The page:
The FBI has built a database of 411m images to power its facial recognition algorithms which may not have sufficient protections in place, according to an official report from the Government Accountability Office.
Spread across numerous state and federal databases the trove includes 173m driver’s license photos which are regularly scanned in trawls for criminal suspects identified on CCTV, but questions surrounding the accuracy of the data have led some to fret that suspects could be falsely accused by the system.
Since becoming operational in April 2015 the system has run more than 36,000 scans at the behest of FBI agents, returning up to 50 hits at a time which are then subject to additional investigation for final identification.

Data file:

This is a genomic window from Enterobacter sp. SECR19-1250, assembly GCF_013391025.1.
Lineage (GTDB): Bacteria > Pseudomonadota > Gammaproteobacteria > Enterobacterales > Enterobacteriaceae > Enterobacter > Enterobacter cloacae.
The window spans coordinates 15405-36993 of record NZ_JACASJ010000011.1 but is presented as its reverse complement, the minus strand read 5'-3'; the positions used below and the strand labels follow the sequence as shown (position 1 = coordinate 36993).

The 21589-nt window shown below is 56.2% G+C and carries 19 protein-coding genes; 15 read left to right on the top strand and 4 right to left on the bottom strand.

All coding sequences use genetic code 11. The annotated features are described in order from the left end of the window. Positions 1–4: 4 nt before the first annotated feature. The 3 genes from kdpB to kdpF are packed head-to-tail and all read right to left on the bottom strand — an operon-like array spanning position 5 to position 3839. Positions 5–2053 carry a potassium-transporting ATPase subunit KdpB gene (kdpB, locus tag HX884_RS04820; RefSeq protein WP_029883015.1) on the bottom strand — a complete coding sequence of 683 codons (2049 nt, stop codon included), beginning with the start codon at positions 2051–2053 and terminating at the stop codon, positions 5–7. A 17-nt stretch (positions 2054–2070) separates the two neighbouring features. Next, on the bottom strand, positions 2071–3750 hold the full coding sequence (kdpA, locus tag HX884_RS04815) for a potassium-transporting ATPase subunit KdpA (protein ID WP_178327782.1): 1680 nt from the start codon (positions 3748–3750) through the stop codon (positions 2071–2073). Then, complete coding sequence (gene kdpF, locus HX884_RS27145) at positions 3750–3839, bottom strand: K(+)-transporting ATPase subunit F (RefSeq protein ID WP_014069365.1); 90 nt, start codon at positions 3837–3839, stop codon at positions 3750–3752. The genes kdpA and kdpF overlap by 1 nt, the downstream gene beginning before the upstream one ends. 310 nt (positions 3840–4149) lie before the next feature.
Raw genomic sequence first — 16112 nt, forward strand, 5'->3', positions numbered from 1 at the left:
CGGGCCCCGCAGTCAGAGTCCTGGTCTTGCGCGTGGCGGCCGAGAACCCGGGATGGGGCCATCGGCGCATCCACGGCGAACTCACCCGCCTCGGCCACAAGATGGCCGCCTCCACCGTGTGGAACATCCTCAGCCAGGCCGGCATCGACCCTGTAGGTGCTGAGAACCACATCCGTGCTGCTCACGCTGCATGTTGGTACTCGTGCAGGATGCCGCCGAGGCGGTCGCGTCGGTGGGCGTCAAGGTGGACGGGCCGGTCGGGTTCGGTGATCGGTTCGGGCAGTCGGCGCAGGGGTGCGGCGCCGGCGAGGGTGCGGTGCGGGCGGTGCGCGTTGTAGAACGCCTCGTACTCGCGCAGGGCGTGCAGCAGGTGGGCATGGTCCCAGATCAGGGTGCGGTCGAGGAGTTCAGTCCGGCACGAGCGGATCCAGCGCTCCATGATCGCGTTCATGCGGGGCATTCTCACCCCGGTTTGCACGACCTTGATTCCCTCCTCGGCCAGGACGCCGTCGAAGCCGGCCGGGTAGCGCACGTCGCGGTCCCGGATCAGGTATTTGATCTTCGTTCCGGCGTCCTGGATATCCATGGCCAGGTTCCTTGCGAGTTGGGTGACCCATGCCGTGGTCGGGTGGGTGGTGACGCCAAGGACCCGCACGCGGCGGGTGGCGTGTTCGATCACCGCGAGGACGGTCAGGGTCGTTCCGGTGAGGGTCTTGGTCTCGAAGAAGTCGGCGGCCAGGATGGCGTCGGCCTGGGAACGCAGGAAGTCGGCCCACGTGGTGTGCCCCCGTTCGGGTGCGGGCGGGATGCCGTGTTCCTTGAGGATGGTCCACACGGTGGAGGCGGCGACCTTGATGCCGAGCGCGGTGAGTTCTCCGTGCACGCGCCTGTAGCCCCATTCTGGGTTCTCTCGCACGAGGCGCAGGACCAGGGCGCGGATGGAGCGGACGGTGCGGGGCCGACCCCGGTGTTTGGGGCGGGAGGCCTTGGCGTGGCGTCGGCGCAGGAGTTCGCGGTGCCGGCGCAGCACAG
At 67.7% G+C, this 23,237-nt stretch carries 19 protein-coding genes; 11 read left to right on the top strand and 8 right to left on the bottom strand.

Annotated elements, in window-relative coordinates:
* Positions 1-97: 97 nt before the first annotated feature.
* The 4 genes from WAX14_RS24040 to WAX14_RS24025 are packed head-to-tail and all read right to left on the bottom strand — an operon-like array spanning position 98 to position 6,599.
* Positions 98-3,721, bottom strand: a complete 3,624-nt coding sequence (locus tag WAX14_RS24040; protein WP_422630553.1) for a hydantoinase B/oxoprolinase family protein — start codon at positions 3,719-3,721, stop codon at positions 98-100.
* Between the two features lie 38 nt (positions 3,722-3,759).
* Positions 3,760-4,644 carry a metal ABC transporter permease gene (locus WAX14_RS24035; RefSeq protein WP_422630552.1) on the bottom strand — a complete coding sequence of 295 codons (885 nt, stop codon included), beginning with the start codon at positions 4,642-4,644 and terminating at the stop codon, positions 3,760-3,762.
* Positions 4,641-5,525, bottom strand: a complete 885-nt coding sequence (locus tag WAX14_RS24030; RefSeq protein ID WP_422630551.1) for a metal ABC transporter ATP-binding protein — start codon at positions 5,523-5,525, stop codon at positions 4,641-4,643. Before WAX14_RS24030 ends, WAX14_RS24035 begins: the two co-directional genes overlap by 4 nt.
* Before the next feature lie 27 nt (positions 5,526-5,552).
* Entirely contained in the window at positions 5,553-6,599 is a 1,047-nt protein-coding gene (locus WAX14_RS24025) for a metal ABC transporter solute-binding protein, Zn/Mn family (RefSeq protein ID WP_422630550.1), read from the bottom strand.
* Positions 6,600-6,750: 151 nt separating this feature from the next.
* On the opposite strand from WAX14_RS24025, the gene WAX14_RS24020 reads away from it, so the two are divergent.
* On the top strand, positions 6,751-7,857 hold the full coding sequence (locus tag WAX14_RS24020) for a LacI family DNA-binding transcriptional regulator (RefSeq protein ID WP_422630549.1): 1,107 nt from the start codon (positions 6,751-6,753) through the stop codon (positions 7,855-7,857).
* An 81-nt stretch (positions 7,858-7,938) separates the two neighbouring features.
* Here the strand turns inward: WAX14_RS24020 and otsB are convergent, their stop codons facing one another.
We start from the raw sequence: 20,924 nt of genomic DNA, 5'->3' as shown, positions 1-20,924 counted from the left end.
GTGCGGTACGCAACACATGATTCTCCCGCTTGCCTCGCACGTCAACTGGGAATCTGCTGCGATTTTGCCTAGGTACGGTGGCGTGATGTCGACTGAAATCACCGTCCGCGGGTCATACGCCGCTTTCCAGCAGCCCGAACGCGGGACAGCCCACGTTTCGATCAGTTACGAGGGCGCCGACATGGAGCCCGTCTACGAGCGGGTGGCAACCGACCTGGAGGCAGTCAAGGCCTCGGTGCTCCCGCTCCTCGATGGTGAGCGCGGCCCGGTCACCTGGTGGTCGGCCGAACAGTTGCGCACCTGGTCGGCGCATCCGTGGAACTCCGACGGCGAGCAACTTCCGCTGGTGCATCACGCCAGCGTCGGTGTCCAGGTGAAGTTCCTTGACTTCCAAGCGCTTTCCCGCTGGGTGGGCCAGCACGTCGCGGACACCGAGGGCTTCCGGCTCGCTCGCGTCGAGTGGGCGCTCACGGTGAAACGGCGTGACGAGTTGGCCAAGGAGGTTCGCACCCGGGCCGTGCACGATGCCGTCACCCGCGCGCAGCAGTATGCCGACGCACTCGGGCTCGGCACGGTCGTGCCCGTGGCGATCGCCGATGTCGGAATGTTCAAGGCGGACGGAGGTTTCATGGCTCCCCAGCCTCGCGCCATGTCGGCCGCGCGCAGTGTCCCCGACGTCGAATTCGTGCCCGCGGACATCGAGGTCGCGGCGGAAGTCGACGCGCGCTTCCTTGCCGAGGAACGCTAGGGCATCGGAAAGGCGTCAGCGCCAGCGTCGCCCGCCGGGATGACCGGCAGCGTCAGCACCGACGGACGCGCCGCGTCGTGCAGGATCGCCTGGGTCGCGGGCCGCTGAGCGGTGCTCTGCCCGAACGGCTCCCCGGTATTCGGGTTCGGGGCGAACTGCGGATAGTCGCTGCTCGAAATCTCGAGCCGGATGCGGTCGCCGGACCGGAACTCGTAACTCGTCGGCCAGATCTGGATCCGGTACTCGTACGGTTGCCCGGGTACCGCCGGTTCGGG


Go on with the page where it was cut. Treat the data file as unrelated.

Alvaro Bedoya, director of the Center on Privacy and Technology at Georgetown Law, said: “The FBI has, in effect, created a nationwide face recognition system that includes not just criminals, but tens of millions of law-abiding Americans who were never notified of this enrolment.”
Whilst the FBI has proved efficient at drawing together photographs from numerous agencies it has proven less effective at verifying their accuracy.